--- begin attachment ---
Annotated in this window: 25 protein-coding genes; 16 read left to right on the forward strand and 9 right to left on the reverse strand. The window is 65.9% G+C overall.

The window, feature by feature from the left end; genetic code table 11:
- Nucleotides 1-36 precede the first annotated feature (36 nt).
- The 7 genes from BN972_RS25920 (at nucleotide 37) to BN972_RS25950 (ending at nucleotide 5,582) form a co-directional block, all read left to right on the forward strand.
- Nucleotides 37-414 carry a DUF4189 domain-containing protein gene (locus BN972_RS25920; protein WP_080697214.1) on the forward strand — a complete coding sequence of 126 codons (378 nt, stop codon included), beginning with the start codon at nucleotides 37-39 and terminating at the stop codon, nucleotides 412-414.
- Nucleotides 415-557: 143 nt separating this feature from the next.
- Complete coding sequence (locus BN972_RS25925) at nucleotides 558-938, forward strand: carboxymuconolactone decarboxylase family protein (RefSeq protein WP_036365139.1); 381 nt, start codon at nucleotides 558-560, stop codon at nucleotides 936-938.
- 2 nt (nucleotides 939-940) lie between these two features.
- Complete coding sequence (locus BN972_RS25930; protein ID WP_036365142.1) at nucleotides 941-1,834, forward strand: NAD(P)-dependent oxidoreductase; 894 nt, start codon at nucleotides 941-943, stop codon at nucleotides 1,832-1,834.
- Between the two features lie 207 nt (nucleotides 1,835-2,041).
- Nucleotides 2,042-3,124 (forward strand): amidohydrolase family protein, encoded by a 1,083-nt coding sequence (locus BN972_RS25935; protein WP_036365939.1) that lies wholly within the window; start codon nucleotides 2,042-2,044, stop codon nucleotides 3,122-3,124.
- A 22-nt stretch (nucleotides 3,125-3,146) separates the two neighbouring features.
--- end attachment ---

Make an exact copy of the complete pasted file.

Annotated in this window: 25 protein-coding genes; 16 read left to right on the forward strand and 9 right to left on the reverse strand. The window is 65.9% G+C overall.

The window, feature by feature from the left end; genetic code table 11:
- Nucleotides 1-36 precede the first annotated feature (36 nt).
- The 7 genes from BN972_RS25920 (at nucleotide 37) to BN972_RS25950 (ending at nucleotide 5,582) form a co-directional block, all read left to right on the forward strand.
- Nucleotides 37-414 carry a DUF4189 domain-containing protein gene (locus BN972_RS25920; protein WP_080697214.1) on the forward strand — a complete coding sequence of 126 codons (378 nt, stop codon included), beginning with the start codon at nucleotides 37-39 and terminating at the stop codon, nucleotides 412-414.
- Nucleotides 415-557: 143 nt separating this feature from the next.
- Complete coding sequence (locus BN972_RS25925) at nucleotides 558-938, forward strand: carboxymuconolactone decarboxylase family protein (RefSeq protein WP_036365139.1); 381 nt, start codon at nucleotides 558-560, stop codon at nucleotides 936-938.
- 2 nt (nucleotides 939-940) lie between these two features.
- Complete coding sequence (locus BN972_RS25930; protein ID WP_036365142.1) at nucleotides 941-1,834, forward strand: NAD(P)-dependent oxidoreductase; 894 nt, start codon at nucleotides 941-943, stop codon at nucleotides 1,832-1,834.
- Between the two features lie 207 nt (nucleotides 1,835-2,041).
- Nucleotides 2,042-3,124 (forward strand): amidohydrolase family protein, encoded by a 1,083-nt coding sequence (locus BN972_RS25935; protein WP_036365939.1) that lies wholly within the window; start codon nucleotides 2,042-2,044, stop codon nucleotides 3,122-3,124.
- A 22-nt stretch (nucleotides 3,125-3,146) separates the two neighbouring features.